From Publishers Weekly
Frost (Fitcher's Brides
) demonstrates his mastery of the short story form in what will surely rank as one of the best fantasy collections of the year. These 14 well-crafted tales, each illustrated by Jason Van Hollander, take a sympathetic, often witty but always unsparing look at humanity. "Madonna of the Maquiladora" highlights the injustice of godless big business using religion to control the masses. Sorrow, anger and surrealistic allegory merge in "Collecting Dust," in which a child attempts to keep his dysfunctional family from its doom. Turning genre on its head with brio, "A Day in the Life of Justin Argento Morrel" wickedly subverts the space mission tale. "The Road to Recovery," a previously unpublished novella, amusingly mixes a Hope-Crosby road movie with space opera. In the title story, Frost turns Horace Walpole's Prince Manfred into a Southern racist upon whose Castle of Otranto–like plantation rain jazz instruments of destruction. "In the Sunken Museum" nightmarishly explains Poe's last days, while "From Hell Again" finds horror in Jack the Ripper's pocket watch. Karen Joy Fowler's foreword and John Kessel's afterword round out this excellent collection.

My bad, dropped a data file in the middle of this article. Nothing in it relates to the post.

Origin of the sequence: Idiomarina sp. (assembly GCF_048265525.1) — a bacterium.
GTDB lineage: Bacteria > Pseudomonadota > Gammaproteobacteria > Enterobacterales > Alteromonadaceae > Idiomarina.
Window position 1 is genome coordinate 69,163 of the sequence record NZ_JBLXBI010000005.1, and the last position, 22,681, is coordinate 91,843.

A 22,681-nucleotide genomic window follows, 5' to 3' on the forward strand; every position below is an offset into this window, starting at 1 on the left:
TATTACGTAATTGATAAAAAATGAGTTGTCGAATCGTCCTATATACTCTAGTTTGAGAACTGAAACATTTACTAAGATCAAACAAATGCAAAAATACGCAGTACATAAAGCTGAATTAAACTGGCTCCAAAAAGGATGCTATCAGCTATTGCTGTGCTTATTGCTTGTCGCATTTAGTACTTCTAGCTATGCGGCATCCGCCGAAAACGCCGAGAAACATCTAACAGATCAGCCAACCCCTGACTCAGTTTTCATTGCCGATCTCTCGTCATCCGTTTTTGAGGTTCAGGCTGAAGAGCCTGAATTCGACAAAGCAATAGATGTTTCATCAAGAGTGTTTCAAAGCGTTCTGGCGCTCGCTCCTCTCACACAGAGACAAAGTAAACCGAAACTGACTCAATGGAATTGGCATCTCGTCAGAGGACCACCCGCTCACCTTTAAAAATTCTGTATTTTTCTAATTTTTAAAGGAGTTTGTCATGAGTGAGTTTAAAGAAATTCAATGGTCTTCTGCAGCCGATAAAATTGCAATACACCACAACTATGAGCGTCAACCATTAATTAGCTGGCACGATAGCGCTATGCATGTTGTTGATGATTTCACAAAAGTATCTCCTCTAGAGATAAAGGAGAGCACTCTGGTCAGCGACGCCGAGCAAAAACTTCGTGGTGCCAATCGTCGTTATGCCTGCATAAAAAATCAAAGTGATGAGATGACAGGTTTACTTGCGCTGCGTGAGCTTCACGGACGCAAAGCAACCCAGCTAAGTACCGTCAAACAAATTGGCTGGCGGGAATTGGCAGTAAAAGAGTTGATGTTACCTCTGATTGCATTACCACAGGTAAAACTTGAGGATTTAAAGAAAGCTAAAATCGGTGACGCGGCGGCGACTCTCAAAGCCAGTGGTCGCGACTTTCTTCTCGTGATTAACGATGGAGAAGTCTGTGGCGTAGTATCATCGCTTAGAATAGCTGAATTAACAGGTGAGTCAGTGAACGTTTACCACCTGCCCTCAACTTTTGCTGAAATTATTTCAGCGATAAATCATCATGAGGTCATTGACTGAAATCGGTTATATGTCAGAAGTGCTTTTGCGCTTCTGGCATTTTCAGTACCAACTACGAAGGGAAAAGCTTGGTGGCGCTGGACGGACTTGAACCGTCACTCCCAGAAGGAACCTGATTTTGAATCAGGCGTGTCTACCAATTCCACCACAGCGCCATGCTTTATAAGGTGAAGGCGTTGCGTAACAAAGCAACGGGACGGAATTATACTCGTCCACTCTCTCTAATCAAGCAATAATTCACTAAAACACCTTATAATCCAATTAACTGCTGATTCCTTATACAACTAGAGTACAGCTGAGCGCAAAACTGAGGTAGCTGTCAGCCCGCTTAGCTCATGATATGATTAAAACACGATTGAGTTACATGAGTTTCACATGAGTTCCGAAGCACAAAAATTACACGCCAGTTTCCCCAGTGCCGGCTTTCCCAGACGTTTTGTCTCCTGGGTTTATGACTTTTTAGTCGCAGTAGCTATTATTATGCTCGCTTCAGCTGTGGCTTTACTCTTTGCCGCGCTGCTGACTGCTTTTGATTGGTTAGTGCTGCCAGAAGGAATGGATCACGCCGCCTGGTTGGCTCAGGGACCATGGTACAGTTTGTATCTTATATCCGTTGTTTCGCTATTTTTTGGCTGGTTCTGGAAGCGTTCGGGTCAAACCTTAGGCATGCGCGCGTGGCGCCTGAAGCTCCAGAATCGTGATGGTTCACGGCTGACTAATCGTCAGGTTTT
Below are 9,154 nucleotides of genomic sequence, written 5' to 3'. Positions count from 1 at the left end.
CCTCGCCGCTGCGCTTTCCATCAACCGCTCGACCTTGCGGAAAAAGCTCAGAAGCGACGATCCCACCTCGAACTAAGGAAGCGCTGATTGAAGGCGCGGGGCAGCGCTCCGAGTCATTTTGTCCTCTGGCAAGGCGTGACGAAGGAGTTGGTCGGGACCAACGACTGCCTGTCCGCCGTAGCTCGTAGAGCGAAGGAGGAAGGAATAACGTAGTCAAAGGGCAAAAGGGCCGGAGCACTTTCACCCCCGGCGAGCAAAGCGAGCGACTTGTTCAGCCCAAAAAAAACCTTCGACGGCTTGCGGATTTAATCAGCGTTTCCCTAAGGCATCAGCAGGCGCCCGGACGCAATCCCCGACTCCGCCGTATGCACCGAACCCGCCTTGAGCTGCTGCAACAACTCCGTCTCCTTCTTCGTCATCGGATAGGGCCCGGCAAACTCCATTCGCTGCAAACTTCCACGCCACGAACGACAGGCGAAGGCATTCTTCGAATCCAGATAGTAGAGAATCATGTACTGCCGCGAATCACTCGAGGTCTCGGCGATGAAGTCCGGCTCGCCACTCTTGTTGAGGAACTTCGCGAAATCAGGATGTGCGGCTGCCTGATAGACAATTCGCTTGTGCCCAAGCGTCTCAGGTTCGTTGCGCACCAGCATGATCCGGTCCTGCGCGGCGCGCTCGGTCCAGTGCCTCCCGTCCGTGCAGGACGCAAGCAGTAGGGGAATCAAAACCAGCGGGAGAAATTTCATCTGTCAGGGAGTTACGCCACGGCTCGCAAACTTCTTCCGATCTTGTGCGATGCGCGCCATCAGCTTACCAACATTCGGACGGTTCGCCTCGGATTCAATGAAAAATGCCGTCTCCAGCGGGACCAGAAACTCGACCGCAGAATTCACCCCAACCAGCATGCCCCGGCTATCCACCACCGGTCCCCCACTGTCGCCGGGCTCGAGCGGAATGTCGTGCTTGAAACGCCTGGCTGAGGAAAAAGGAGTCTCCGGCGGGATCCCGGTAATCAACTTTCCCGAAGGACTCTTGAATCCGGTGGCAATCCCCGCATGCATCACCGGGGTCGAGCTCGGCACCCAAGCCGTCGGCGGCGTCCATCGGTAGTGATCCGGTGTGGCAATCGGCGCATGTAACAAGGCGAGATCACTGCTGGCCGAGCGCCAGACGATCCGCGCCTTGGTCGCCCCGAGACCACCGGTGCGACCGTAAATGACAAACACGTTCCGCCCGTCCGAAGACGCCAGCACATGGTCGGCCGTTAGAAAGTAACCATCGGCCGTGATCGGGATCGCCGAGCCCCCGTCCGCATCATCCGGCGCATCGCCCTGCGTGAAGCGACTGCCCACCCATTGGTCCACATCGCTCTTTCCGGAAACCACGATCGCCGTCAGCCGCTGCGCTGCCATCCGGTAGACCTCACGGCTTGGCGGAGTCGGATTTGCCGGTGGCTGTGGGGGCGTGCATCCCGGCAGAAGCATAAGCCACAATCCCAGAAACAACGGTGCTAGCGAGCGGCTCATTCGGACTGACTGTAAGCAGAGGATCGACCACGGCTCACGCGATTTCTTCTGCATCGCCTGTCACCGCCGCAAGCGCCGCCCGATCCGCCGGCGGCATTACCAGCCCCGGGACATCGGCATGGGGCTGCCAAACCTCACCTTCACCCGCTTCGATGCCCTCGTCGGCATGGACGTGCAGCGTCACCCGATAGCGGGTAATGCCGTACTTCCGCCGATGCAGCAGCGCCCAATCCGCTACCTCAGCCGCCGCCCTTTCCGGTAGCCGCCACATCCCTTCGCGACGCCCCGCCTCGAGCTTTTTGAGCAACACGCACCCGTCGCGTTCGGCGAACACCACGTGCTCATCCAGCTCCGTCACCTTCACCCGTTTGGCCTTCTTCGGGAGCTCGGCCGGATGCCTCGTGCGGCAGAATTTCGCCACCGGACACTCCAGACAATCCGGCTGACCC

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In the collection-opening "The Girlfriends of Dorian Gray," the hero is a gourmand who, like Dorian Gray, doesn't want to deal with consequences. Frost is all over the map after that, with the bizarre "Touring Jesusworld," about a theme park based on the historical Jesus; a speculative piece on Poe's last days, "In the Sunken Museum"; a genuinely bizarre take on space opera cliches, "A Day in the Life of Justin Argento Morrel"; and a number of hard-hitting social commentaries set in the freedom afforded by sf settings. "Collecting Dust" takes a long, surreal look at the dysfunctionality of a suburban family; "The Bus" carries a homeless man to a strange, horrible fate; and "Attack of the Jazz Giants" watches as a plantation owner and head of the local Klan is destroyed by enormous musical instruments appearing out of nowhere and the strains of jazz on the radio. Frost's stories are funny and tragic, thoughtful observations on human phenomena; together they make a collection very well worth reading. Regina SchroederCopyright © American Library Association. All rights reserved